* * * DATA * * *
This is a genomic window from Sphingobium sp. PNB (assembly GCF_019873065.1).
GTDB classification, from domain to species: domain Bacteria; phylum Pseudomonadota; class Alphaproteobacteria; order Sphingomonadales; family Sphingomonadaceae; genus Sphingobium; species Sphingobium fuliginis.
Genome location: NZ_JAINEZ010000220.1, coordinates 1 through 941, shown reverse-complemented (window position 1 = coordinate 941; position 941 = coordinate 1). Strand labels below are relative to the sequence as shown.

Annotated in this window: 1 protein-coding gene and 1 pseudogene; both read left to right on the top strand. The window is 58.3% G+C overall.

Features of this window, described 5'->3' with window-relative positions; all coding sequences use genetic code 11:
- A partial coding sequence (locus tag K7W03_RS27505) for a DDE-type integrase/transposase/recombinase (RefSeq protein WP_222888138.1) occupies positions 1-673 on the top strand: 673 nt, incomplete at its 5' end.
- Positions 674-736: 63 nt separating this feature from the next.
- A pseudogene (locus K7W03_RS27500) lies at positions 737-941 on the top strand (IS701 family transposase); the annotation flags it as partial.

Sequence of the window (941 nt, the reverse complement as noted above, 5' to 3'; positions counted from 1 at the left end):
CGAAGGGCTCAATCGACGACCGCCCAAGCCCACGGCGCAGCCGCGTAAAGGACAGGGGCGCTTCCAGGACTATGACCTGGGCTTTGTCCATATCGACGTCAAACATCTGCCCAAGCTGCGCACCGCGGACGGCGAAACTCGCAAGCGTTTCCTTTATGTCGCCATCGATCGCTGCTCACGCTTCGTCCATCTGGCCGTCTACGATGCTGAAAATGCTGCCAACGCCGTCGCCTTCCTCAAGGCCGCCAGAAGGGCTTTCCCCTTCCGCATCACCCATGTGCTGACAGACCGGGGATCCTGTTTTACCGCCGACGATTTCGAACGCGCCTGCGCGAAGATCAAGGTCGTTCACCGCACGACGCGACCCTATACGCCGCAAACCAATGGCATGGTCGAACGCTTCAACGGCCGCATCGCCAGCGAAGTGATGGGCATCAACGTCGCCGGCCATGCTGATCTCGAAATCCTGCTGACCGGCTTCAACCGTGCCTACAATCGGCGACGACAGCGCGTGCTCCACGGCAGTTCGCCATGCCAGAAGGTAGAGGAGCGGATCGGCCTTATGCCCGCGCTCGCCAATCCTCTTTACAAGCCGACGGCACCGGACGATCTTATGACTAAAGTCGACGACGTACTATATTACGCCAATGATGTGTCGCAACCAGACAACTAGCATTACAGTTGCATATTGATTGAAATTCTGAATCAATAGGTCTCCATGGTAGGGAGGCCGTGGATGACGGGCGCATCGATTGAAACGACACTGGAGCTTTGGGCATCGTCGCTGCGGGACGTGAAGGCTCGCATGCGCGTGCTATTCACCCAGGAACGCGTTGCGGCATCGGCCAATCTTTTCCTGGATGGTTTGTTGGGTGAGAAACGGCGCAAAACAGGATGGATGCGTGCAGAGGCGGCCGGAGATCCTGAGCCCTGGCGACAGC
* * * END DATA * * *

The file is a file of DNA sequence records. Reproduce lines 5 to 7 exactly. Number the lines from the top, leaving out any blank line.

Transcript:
Features of this window, described 5'->3' with window-relative positions; all coding sequences use genetic code 11:
- A partial coding sequence (locus tag K7W03_RS27505) for a DDE-type integrase/transposase/recombinase (RefSeq protein WP_222888138.1) occupies positions 1-673 on the top strand: 673 nt, incomplete at its 5' end.
- Positions 674-736: 63 nt separating this feature from the next.